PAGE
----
I chatted with Kristin for a while after we watched the film. I asked her why she decided to opt out of a narrator, and she said "I didn't want anyone else to tell our story." She explained that none of it was scripted; the women simply got together and talked to one another for hours, and from that footage, American Courtesans was created. I also appreciated that not only were the women interviewed, but their mothers, husbands, children, and siblings were as well. Wait, hookers have families?! *sarcasm*
The most noteworthy scene in the film was after Kristin recalled an incident of violence during her days as a street worker. Speaking through tears, she states that she's making this film so that no one ever has to go through this again. Several of the women tell stories of abuse, rape, and intimidation at the hands of cops, johns, and pimps. Although at times it may be painful to hear these stories, they NEED to be heard. The general public needs to realize that this will continue to happen until prostitution is decriminalized, until people (including law enforcement) start giving a shit about the lives of sex workers. Norma Jean Almodovar speaks to this in the film, and I would have liked to see more of Norma in the film. If there's anyone who can speak from a place of knowledge and experience about sex work and activism, it's Norma Jean. While the film was not meant to be political in nature, I would have appreciated more emphasis on the harms of keeping prostitution criminalized; on the fact that law enforcement labels prostitutes as “non-persons,” leaving them as unworthy of investigation or assistance. Isn’t EVERYONE entitled to help from law enforcement? Gina Robinson, escort of almost 30 years, is quickly becoming one of this generation’s powerful sex worker activists, stating "it's my responsibility to change the system for the next generation." Exactly, and that's why we do this work.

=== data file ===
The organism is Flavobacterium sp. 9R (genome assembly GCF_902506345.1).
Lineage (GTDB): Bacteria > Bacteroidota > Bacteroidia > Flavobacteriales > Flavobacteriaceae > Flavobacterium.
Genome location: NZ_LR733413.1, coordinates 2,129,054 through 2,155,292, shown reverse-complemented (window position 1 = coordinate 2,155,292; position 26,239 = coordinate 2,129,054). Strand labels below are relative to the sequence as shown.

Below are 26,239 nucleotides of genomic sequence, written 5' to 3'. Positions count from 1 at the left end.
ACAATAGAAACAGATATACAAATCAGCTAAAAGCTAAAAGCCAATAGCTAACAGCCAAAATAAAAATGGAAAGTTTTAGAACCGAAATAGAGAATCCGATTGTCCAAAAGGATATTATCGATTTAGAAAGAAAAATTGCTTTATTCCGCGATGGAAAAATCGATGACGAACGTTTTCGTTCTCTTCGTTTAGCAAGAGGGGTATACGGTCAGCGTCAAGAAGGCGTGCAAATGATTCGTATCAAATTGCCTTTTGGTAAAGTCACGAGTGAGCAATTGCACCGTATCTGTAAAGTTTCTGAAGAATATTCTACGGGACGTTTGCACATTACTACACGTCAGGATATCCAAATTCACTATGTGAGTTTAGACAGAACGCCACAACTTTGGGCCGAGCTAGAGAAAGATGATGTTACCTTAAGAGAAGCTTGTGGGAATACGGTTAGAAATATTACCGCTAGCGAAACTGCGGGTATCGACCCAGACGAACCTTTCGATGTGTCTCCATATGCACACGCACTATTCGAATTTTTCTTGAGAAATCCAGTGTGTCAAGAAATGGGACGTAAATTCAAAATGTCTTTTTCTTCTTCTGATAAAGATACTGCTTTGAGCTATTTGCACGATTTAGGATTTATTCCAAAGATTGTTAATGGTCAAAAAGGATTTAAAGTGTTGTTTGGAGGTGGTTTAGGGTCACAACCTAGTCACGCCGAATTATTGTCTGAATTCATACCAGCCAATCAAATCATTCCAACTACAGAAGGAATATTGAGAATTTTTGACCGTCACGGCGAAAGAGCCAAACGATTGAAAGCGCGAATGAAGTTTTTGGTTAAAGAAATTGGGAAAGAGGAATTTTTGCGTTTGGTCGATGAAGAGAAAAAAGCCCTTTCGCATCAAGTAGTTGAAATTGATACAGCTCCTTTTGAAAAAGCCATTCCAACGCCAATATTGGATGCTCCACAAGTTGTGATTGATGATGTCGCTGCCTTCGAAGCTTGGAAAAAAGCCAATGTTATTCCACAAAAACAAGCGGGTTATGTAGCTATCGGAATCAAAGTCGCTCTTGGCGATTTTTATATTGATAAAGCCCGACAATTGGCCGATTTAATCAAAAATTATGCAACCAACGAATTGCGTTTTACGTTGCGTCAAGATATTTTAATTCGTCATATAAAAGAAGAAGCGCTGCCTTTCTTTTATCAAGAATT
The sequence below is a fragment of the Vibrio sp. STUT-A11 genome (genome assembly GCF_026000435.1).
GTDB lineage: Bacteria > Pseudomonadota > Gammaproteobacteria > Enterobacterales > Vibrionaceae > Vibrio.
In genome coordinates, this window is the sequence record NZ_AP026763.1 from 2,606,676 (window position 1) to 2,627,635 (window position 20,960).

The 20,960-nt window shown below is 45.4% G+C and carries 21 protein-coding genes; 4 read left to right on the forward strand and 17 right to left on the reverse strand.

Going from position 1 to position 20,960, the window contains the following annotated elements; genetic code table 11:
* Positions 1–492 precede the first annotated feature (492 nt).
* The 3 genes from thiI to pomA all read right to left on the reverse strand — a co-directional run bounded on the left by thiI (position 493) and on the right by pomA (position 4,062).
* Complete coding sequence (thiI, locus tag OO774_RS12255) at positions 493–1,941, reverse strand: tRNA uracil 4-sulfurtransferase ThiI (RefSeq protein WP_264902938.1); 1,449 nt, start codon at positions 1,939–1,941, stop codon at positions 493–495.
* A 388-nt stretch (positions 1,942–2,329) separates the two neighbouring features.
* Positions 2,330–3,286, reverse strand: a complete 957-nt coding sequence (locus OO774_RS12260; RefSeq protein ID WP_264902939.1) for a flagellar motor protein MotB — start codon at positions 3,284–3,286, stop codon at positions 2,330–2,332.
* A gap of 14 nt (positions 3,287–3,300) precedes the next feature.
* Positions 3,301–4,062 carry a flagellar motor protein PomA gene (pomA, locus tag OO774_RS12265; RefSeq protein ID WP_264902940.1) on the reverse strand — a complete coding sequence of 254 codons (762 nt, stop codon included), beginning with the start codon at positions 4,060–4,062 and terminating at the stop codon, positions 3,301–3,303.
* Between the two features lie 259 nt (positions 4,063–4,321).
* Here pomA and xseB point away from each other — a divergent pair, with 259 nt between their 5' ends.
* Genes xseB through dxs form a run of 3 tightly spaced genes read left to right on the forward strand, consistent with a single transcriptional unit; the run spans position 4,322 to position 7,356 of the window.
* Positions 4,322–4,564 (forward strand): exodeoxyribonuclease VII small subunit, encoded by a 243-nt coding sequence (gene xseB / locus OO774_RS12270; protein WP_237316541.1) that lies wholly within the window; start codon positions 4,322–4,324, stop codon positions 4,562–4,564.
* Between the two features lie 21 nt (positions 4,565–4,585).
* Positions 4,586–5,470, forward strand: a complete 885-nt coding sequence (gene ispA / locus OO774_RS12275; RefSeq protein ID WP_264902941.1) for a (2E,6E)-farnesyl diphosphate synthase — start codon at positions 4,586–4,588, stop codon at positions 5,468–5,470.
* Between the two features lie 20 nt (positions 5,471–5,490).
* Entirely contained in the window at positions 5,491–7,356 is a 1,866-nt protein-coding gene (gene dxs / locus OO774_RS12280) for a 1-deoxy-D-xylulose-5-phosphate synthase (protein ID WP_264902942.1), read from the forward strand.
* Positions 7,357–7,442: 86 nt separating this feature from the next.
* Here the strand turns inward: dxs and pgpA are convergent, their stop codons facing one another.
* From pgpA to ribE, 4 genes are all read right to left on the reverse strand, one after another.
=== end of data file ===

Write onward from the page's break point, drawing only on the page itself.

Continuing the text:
My advice to you is to get yourself to the NYC or LA to a private screening if you're able to. Details are here RSVP
Thank you to Gina Robinson for inviting me to spend the weekend in NYC with her, and to Kristin DiAngelo for welcoming me into her hotel to see the film. Also, thank you to Kristin for making this film, and for working so damn hard! It's ladies like the two of you, and the other courtesans who I hope to meet one day, who inspire me to continue with my work.
Thank you to all of the other incredible women in this film: Gina DePalma, Tamsen Crown, Pearl Callahan, Erin Marxxx, Emma Dupree, Juliet Capulet, Skylar Cruz, and Hilary Holiday. I hope to meet every one of you in the future.